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I'd like to know if the phrase "murky yellow cars" in this excerpt from the chapter...

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I'd like to know if the phrase "murky yellow cars" in this excerpt from the chapter Nine from The Great Gatsby by F. Scott Fitzgerald means "murky and yellow cabs" or "cabs of a murky yellow":

And last the murky yellow cars of the Chicago, Milwaukee and St. Paul railroad looking cheerful as Christmas itself on the tracks beside the gate.

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The passage in Chapter Nine of The Great Gatsby refers to "murky yellow cars," not cabs. People referred to passenger cars as "cars" quite often in the days when railroads were the major form of interurban transportation. Freight cars would have been referred to as "boxcars." The "murky yellow cars" are evidently the color of the passenger cars used on the Chicago, Milwaukee & St. Paul Railroad. They probably looked murky at that time of year (near Christmas) because in that northern region they could have gotten spattered with mud and snow, and even the windows could have been hard to see out of because of being smeared with dirt and mud. According to Wikipedia:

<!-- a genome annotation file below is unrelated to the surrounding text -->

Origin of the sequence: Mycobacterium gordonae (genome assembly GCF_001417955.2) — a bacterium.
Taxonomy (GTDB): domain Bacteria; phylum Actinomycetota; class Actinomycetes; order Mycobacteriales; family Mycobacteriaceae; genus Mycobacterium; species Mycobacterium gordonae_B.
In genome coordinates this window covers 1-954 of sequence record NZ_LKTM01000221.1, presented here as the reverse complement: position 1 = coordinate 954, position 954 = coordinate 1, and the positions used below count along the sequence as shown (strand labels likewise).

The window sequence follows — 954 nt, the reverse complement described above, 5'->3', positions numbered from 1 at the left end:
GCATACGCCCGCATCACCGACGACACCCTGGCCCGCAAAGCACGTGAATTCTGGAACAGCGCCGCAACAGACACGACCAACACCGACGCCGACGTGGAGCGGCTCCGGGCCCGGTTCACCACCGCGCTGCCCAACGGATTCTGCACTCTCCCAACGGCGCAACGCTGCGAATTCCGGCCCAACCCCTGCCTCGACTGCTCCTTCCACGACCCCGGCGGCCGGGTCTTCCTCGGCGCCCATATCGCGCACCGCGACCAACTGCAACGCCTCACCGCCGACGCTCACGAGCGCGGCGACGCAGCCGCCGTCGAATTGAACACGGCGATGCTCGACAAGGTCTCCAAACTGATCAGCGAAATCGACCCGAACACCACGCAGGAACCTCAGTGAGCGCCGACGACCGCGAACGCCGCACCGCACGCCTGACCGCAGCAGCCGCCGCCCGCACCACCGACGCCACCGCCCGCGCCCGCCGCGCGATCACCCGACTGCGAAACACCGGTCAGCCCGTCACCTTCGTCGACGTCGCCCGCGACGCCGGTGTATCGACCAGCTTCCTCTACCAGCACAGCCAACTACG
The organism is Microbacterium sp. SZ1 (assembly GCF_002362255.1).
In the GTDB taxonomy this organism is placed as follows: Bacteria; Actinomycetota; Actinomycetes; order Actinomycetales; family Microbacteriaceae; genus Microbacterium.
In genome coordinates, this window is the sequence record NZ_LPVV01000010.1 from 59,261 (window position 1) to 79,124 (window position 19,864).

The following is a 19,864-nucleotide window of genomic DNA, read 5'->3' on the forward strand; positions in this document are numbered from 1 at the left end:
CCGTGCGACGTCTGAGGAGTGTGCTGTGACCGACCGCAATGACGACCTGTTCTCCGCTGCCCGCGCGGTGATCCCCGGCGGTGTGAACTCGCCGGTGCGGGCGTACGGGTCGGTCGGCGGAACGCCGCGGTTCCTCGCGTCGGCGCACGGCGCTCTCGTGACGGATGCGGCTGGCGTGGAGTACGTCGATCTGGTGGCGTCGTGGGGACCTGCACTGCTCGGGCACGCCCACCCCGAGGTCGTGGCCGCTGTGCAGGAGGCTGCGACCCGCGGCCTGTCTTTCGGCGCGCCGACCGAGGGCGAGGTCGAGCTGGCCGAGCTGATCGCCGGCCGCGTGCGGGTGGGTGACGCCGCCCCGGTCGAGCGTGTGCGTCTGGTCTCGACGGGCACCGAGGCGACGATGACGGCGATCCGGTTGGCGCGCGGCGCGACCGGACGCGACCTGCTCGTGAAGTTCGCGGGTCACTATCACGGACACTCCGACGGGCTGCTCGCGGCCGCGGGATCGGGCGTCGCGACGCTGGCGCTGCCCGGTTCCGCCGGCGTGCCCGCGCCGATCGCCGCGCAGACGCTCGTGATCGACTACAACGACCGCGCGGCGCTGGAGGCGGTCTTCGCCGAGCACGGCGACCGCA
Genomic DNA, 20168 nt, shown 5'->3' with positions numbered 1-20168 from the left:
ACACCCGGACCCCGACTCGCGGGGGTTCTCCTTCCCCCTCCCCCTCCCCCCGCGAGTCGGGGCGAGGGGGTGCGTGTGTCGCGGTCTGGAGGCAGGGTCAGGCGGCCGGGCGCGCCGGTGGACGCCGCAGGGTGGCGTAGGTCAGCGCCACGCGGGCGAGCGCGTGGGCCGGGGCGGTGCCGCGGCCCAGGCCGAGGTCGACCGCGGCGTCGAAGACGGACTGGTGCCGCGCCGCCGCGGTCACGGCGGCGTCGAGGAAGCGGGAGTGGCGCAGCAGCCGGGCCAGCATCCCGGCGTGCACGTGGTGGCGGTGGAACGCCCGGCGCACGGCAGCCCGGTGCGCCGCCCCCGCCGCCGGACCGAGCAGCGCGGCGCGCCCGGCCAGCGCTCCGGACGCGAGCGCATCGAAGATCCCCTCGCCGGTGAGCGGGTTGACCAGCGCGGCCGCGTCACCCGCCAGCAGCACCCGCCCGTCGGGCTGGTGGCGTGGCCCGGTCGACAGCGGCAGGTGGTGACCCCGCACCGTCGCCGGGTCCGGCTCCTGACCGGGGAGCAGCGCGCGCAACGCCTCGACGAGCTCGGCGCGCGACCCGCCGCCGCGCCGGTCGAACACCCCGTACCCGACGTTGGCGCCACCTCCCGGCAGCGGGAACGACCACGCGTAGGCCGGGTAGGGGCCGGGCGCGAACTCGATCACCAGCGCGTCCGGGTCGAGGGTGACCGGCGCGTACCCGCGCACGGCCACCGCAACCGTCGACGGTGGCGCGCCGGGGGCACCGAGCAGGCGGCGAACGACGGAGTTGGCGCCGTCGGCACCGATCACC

The Chicago, Milwaukee, St. Paul and Pacific Railroad (often referred to as the Milwaukee Road) was a Class I railroad that operated in the Midwest and Northwest of the United States from 1847 until 1980, when its Pacific Extension was embargoed through the states of Montana, Idaho, and Washington.

The yellow cars had nothing to do with Yellow Cabs, which probably did not even exist at the time The Great Gatsby was written. These cars would undoubtedly have been "sleeping cars" or "Pullman cars." Chicago was the hub of all the Western and Midwestern railroads. It was hard to get anywhere by rail without passing through Chicago, which is the terminus Fitzgerald is describing in the passage in Chapter Nine. Milwaukee is the main city in Wisconsin, and St. Paul is a major city in Minnesota.

F. Scott Fitzgerald was born in St. Paul, Minnesota on September 24, 1896. In the Chapter Nine of the novel Nick Carraway writes:

Those who went farther than Chicago would gather in the old dim Union Station at six o'clock on a December evening, with a few Chicago friends, already caught up into their own holiday gayeties, to bid them a hasty good-by.

But this is evidently Fitzgerald himself reminiscing autobiographically. He attended The Newman Academy in Hackensack, New Jersey and later went to Princeton, so he must have done a lot of traveling by railroad from east to west and west to east. Travel was long and tedious in those days. The trip from New Jersey to Minnesota would have taken about three days and nights.


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